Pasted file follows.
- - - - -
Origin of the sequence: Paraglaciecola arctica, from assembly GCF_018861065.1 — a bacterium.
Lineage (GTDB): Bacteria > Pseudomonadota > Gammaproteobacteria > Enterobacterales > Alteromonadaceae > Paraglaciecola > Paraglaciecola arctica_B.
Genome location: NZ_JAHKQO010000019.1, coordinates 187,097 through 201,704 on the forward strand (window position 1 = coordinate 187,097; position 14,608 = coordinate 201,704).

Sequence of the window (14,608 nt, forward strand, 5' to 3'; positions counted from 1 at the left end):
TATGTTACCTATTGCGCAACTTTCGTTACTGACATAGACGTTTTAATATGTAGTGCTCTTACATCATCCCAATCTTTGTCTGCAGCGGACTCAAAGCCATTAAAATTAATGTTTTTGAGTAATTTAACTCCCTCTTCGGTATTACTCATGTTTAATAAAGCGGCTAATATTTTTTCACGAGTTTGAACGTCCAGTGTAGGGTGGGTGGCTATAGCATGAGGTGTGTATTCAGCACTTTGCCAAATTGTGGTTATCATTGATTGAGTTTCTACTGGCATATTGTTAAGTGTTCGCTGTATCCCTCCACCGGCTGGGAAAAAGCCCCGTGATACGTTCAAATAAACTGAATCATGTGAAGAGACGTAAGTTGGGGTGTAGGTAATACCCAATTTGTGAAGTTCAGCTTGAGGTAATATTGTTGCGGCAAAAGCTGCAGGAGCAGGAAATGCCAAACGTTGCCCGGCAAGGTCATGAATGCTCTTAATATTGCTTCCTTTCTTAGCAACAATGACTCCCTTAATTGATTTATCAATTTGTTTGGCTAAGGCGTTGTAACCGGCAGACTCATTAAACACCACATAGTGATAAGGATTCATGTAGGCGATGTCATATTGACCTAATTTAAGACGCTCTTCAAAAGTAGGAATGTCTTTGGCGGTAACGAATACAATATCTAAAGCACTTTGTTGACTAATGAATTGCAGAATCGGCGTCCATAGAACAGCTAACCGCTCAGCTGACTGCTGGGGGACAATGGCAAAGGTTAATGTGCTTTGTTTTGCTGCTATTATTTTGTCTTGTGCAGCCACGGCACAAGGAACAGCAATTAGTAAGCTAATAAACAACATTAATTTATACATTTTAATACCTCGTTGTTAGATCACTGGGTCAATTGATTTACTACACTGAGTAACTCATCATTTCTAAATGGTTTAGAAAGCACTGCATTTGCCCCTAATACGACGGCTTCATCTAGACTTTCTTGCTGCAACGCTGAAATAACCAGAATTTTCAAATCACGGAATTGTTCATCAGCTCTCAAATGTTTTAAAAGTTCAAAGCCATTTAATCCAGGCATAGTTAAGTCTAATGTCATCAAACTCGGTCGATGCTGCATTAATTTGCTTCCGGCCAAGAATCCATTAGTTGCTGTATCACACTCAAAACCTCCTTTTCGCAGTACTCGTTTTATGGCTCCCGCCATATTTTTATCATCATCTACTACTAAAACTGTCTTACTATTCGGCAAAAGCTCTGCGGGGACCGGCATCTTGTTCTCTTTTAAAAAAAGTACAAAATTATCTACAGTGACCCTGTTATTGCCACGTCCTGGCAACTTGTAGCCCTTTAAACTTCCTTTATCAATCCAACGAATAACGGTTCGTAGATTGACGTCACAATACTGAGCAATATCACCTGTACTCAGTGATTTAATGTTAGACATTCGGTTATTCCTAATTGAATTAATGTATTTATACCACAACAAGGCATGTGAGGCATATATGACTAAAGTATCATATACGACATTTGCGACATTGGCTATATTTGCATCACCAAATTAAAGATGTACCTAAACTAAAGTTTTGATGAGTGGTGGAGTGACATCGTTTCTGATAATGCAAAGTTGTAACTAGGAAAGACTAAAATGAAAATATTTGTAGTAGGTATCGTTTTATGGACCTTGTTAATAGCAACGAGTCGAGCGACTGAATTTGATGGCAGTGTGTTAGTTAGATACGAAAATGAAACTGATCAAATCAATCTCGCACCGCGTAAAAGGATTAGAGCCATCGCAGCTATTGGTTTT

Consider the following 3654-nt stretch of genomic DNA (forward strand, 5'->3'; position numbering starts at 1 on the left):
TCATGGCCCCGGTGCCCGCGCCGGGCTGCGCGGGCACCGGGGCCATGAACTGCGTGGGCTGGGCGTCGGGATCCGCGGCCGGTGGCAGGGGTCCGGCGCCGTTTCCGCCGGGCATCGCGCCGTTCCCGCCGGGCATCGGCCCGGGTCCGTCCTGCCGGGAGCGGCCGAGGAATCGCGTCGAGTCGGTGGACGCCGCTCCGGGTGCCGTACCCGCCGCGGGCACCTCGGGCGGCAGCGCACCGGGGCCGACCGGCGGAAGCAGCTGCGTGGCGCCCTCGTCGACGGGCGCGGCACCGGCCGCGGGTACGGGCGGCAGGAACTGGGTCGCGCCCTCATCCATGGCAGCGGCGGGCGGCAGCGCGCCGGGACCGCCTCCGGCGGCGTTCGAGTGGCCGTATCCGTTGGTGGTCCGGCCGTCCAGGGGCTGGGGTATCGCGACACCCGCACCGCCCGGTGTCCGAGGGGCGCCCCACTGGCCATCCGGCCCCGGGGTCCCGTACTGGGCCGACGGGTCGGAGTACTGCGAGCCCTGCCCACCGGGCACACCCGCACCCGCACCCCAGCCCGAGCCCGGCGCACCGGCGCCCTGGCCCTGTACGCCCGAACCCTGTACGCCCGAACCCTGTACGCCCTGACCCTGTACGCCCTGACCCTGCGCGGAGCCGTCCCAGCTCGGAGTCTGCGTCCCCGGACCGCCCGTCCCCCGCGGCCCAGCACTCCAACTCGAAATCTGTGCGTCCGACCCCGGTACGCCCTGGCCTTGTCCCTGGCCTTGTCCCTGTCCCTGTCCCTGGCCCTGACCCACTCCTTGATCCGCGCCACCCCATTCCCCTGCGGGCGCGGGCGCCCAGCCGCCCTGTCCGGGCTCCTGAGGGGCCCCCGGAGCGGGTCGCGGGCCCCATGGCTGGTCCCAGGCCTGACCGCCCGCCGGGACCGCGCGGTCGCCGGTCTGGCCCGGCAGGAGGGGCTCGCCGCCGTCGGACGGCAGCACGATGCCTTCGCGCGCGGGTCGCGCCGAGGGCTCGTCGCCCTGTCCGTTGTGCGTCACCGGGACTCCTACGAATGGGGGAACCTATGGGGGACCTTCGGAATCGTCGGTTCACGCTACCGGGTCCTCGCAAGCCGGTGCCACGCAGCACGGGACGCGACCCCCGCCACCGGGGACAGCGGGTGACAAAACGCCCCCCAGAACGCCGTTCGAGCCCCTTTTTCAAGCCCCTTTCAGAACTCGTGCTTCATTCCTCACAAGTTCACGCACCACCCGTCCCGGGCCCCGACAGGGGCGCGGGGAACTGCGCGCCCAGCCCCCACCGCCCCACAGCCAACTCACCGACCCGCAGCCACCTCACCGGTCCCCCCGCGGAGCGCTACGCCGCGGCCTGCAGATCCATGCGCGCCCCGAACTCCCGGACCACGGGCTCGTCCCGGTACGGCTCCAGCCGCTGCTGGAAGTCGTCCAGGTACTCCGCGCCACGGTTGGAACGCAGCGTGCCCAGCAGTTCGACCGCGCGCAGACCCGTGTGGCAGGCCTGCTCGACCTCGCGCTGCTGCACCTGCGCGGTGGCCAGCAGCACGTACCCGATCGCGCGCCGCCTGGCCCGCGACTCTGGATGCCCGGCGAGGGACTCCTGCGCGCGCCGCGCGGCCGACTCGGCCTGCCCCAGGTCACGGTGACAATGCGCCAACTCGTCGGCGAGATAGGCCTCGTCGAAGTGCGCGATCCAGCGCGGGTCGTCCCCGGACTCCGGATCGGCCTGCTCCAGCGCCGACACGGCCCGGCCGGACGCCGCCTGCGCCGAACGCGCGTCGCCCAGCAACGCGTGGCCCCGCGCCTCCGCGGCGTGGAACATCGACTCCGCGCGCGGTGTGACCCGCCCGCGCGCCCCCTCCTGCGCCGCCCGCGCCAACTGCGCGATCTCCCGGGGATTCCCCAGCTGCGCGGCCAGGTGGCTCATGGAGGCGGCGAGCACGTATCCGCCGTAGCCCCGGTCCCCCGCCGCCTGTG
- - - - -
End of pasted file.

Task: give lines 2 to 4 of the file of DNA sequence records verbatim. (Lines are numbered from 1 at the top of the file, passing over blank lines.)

Lineage (GTDB): Bacteria > Pseudomonadota > Gammaproteobacteria > Enterobacterales > Alteromonadaceae > Paraglaciecola > Paraglaciecola arctica_B.
Genome location: NZ_JAHKQO010000019.1, coordinates 187,097 through 201,704 on the forward strand (window position 1 = coordinate 187,097; position 14,608 = coordinate 201,704).

Sequence of the window (14,608 nt, forward strand, 5' to 3'; positions counted from 1 at the left end):